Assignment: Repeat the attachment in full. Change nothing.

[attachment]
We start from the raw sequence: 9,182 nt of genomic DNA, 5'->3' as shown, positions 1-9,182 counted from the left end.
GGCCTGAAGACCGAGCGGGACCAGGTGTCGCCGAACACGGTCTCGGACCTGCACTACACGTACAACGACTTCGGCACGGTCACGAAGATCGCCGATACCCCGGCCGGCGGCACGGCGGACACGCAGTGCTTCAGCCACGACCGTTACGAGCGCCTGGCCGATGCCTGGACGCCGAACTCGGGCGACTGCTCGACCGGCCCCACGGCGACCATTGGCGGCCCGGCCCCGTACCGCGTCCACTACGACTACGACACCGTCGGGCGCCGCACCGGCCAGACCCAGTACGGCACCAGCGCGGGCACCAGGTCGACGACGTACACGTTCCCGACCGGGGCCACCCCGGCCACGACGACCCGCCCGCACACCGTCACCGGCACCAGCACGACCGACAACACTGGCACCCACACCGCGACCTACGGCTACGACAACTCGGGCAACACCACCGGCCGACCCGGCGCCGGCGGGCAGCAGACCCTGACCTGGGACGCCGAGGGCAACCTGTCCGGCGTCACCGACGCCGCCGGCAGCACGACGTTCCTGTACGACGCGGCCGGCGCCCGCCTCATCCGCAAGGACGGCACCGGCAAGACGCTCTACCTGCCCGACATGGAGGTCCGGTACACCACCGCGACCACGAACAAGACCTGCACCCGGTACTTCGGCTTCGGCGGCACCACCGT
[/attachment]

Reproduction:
We start from the raw sequence: 9,182 nt of genomic DNA, 5'->3' as shown, positions 1-9,182 counted from the left end.
GGCCTGAAGACCGAGCGGGACCAGGTGTCGCCGAACACGGTCTCGGACCTGCACTACACGTACAACGACTTCGGCACGGTCACGAAGATCGCCGATACCCCGGCCGGCGGCACGGCGGACACGCAGTGCTTCAGCCACGACCGTTACGAGCGCCTGGCCGATGCCTGGACGCCGAACTCGGGCGACTGCTCGACCGGCCCCACGGCGACCATTGGCGGCCCGGCCCCGTACCGCGTCCACTACGACTACGACACCGTCGGGCGCCGCACCGGCCAGACCCAGTACGGCACCAGCGCGGGCACCAGGTCGACGACGTACACGTTCCCGACCGGGGCCACCCCGGCCACGACGACCCGCCCGCACACCGTCACCGGCACCAGCACGACCGACAACACTGGCACCCACACCGCGACCTACGGCTACGACAACTCGGGCAACACCACCGGCCGACCCGGCGCCGGCGGGCAGCAGACCCTGACCTGGGACGCCGAGGGCAACCTGTCCGGCGTCACCGACGCCGCCGGCAGCACGACGTTCCTGTACGACGCGGCCGGCGCCCGCCTCATCCGCAAGGACGGCACCGGCAAGACGCTCTACCTGCCCGACATGGAGGTCCGGTACACCACCGCGACCACGAACAAGACCTGCACCCGGTACTTCGGCTTCGGCGGCACCACCGT